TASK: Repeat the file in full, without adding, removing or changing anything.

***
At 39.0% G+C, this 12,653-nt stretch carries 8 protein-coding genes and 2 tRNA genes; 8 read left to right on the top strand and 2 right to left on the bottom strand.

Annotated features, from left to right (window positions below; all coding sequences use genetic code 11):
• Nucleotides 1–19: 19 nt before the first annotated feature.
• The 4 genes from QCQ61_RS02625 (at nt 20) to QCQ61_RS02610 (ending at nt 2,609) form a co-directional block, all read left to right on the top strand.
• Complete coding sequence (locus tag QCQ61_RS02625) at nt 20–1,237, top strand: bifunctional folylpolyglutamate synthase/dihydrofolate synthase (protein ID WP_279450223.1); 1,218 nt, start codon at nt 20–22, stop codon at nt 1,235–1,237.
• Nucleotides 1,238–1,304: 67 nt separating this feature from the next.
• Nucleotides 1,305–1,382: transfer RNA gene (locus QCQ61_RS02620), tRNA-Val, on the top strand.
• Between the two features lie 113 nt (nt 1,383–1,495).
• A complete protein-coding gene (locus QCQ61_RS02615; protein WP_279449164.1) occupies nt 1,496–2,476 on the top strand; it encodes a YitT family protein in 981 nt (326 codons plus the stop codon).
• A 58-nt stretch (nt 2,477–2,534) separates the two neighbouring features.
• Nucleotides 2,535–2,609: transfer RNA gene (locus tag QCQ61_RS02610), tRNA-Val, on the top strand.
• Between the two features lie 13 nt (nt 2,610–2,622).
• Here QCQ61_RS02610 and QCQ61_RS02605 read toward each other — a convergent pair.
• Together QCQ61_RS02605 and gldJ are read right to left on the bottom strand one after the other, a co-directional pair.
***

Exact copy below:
At 39.0% G+C, this 12,653-nt stretch carries 8 protein-coding genes and 2 tRNA genes; 8 read left to right on the top strand and 2 right to left on the bottom strand.

Annotated features, from left to right (window positions below; all coding sequences use genetic code 11):
• Nucleotides 1–19: 19 nt before the first annotated feature.
• The 4 genes from QCQ61_RS02625 (at nt 20) to QCQ61_RS02610 (ending at nt 2,609) form a co-directional block, all read left to right on the top strand.
• Complete coding sequence (locus tag QCQ61_RS02625) at nt 20–1,237, top strand: bifunctional folylpolyglutamate synthase/dihydrofolate synthase (protein ID WP_279450223.1); 1,218 nt, start codon at nt 20–22, stop codon at nt 1,235–1,237.
• Nucleotides 1,238–1,304: 67 nt separating this feature from the next.
• Nucleotides 1,305–1,382: transfer RNA gene (locus QCQ61_RS02620), tRNA-Val, on the top strand.
• Between the two features lie 113 nt (nt 1,383–1,495).
• A complete protein-coding gene (locus QCQ61_RS02615; protein WP_279449164.1) occupies nt 1,496–2,476 on the top strand; it encodes a YitT family protein in 981 nt (326 codons plus the stop codon).
• A 58-nt stretch (nt 2,477–2,534) separates the two neighbouring features.
• Nucleotides 2,535–2,609: transfer RNA gene (locus tag QCQ61_RS02610), tRNA-Val, on the top strand.
• Between the two features lie 13 nt (nt 2,610–2,622).
• Here QCQ61_RS02610 and QCQ61_RS02605 read toward each other — a convergent pair.
• Together QCQ61_RS02605 and gldJ are read right to left on the bottom strand one after the other, a co-directional pair.